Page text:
Online fraudsters made £41 million from romance scams last year, according to new research by a group of charities.
The study found a total of 3,557 romance frauds were reported in 2017, with each victim losing an average of £11,500.
Older people were more vulnerable, with 25% of victims in their 50s, 22% in their 40s and only 13% under 30.
It was also found that women were more likely than men to fall prey to the scam – making up 63% of the victims.
How do romance scams work?
Fake online profiles on dating sites were the most common route for fraudsters to target people according to the study.
Dating and romance scammers will express strong emotions for the person they are targeting in a relatively short period of time.
They will usually suggest moving the relationship away from the website to a more private channel, such as phone, email or instant messaging.
Gaining the trust of their victim, fraudsters then ask for cash or coax the victim to hand over personal information.
Two years ago Which? found that more than half of online dating app and website users believed they’d seen a fake profile, with two in five having been approached by someone asking for money.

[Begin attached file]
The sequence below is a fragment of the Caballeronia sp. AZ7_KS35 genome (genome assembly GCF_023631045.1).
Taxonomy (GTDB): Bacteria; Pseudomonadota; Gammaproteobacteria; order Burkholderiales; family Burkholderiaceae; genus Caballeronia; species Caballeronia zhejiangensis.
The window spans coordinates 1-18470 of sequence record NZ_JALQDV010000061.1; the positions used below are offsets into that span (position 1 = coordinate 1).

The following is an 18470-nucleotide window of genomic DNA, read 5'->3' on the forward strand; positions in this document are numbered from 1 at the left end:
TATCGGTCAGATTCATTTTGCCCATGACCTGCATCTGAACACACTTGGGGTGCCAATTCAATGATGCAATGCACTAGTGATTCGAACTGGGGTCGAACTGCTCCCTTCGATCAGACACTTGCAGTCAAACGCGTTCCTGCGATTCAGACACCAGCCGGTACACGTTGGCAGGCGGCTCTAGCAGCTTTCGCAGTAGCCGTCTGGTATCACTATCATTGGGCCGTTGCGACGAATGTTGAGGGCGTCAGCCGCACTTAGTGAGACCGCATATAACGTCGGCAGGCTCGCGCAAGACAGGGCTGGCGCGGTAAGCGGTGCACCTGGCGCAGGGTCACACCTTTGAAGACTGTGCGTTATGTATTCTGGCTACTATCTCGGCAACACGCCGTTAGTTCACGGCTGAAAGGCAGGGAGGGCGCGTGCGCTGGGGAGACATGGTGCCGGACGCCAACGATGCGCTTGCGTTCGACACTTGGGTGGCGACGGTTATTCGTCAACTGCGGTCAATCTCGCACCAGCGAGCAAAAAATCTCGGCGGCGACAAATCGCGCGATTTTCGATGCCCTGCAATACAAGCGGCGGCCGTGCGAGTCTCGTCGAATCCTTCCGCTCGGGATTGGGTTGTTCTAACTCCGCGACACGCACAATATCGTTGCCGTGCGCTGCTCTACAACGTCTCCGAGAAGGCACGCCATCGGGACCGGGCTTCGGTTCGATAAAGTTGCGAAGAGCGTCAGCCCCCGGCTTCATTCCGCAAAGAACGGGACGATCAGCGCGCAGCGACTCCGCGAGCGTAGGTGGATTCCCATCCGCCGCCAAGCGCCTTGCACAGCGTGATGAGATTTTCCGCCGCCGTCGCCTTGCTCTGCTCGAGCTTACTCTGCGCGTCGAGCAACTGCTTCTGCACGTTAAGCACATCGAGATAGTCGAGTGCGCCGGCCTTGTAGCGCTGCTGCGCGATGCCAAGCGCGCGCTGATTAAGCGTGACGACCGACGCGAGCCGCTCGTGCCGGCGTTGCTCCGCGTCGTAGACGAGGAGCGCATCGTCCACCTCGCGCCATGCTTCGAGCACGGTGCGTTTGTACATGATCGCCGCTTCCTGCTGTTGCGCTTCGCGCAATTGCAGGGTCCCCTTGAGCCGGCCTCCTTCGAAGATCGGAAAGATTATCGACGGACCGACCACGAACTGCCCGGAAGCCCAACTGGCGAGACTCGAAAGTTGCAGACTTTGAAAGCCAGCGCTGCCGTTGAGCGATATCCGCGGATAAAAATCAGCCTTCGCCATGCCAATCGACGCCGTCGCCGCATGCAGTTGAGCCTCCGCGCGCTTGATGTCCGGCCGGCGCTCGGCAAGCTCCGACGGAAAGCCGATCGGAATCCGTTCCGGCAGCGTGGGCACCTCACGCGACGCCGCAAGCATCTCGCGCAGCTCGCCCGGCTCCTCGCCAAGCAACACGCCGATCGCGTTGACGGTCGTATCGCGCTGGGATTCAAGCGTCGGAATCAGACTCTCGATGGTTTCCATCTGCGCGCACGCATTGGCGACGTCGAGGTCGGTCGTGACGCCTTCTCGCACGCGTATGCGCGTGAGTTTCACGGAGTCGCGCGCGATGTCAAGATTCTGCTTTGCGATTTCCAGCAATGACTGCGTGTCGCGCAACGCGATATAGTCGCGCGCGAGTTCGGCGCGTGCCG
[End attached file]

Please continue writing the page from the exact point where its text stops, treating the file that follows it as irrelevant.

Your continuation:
Stay safe on dating websites
Many happy relationships are formed on dating websites and apps, but be mindful there are a few people operating on these digital platforms with the sole intention of manipulating your trust for money.
Here are some handy top safeguarding tips if you’re using dating websites and apps:
If you think you might have fallen victim to a dating scammer, report the scam and contact the police.
The statistics were compiled by #DateSafe, a working group comprising of charities Get Safe Online, Age UK, Victim Support, as well as City of London Police, the Met and the Online Dating Association.